Dragon's Wrath 2018
This is the place to gather and discuss all accidents and rescues in the Drakensberg for 2018. The most common are hiking related, though they can also result from other activities such as climbing and paragliding. This thread is inspired by the book "Dragons Wrath" by Reg Pearse & James Byrom, and is an endeavour to continue on in that spirit.
The purpose of this is to:
* concatenate all information about these accidents to keep a concerned Drakensberg community informed;
* express solidarity and concern to those involved in the accidents;
* learn from mistakes made and to heed warnings of risks.
The purpose of this is NOT to:
* criticise or embarrass those involved;
* create media hype about other peoples accidents;
* create undue negative publicity for the Berg.
5 hiking-related deaths in 2008
Dragon's Wrath 2010
Dragon's Wrath 2011
Dragon's Wrath 2012
Dragon's Wrath 2013
Dragon's Wrath 2014
Dragon's Wrath 2015
Dragon's Wrath 2016
Dragon's Wrath 2017
A police chopper is reported to have crashed in the Cathedral Peak area today (1 Jan 18). The chopper was looking for a missing hiker.
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All I know is 25 year old male. Authorities have located his car but not the hiker.
Moving to day 4 missing.
Pietermaritzburg - A hiker from Centurion is feared dead after going missing on Boxing Day in the Cathedral Peak area of the Drakensberg.
It is understood that Mark Grobler (25) from Pretoria had planned to ascend the route from Mlambonja Valley from Cathedral Peak Hotel, and ascend through the pass to Twins Cave, and then return along the same route.
The Mountain Club Association of South Africa (MCSA) said Grobler had set out with enough supplies for five days, and that he was expected to return on December 29.
“When he failed to return … and his vehicle was found in the car park as recorded on the mountain rescue register, a search operation was initiated by Ezemvelo KZN Wildlife who deployed an advance search party of Ezemvelo field rangers to follow the planned route,” it said in a statement.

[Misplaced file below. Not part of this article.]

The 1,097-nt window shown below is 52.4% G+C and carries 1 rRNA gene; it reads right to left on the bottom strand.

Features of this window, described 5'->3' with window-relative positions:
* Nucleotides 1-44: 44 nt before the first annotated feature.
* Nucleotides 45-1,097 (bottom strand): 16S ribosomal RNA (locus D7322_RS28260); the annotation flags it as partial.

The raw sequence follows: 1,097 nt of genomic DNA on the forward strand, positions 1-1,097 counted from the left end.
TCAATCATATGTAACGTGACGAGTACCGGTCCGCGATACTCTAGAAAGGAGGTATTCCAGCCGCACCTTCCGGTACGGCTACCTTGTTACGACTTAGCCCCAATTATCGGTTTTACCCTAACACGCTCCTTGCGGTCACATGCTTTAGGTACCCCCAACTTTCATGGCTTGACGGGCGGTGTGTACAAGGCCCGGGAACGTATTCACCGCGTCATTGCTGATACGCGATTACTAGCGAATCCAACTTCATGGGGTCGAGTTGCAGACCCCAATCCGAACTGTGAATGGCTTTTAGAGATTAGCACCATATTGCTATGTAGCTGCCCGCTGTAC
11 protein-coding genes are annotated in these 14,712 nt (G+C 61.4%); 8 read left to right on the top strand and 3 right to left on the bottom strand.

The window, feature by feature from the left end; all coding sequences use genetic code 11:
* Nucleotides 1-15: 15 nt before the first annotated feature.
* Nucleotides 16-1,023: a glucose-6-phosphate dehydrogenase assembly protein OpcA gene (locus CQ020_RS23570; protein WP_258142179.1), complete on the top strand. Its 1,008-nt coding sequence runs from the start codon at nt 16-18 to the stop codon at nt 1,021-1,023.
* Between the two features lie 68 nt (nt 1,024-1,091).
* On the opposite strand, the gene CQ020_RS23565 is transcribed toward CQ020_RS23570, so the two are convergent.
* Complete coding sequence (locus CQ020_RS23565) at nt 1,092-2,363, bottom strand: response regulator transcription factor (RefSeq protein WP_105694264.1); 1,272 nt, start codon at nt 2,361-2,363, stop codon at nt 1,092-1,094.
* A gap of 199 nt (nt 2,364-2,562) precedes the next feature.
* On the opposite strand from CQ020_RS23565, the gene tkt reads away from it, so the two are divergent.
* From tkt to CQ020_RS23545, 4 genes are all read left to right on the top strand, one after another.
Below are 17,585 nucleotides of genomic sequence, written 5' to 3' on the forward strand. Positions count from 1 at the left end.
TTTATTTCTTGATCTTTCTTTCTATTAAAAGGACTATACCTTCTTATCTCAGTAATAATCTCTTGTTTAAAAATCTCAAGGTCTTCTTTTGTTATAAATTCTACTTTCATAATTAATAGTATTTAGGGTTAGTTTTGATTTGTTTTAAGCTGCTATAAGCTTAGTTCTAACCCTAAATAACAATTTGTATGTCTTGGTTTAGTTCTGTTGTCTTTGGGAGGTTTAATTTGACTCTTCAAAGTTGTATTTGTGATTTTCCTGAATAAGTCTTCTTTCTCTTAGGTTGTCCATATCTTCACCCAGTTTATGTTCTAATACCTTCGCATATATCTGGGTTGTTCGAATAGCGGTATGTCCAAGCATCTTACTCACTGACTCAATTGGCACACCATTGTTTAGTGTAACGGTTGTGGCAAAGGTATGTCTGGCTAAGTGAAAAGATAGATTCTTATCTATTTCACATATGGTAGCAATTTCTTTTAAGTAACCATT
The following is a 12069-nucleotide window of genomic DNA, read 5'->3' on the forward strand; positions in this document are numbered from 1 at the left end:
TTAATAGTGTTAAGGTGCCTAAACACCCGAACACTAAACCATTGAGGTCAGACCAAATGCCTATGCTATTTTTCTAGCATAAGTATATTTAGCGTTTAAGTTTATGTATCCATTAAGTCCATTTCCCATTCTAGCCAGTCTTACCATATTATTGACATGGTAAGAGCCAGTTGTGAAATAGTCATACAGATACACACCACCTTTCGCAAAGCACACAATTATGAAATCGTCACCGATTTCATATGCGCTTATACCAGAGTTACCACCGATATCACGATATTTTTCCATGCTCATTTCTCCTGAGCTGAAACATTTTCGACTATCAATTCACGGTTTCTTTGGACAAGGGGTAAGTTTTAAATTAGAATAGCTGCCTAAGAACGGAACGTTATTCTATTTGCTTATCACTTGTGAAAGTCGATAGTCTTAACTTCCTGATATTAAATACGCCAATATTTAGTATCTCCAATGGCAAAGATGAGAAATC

An initial search failed to find Grobler, at which point search teams from the SAPS and the MCSA were roped in.
During the course of an intensified search, an SAPS air wing and private helicopter were deployed to search for Grobler, as well as ground teams. In addition, a 30-strong team from Ezemvelo and MCSA were deployed.
They were also supported by five dogs from the SAPS K9 search-and-rescue team to search through bushy areas.
But one SAPS helicopter crashed on January 1, causing the occupants to sustain minor injuries.
- Read more: Police helicopter crashes in Drakensberg
“In spite of this setback, the search effort was intensified and has continued [on Tuesday] and [Wednesday] with field teams covering the areas of lower probability of Grobler’s location as well as re-searching previously searched areas,” MCSA said.
At the time of writing, all search efforts had not produced any clues, MCSA said.
“In parallel with all the airborne and ground search efforts, the search management has checked cellphone records and Grobler’s mobile phone has not been active on any network since December 26 when he last sent an SMS message before turning the phone off.”
The search team have also been interviewing other hikers to establish more information on his possible whereabouts.
“In the complete absence of any clues, despite intensive searching and combined with the fact that Grobler is now five days overdue, the search management team has to accept that the probability of finding Grobler alive is now very small,” the MCSA noted.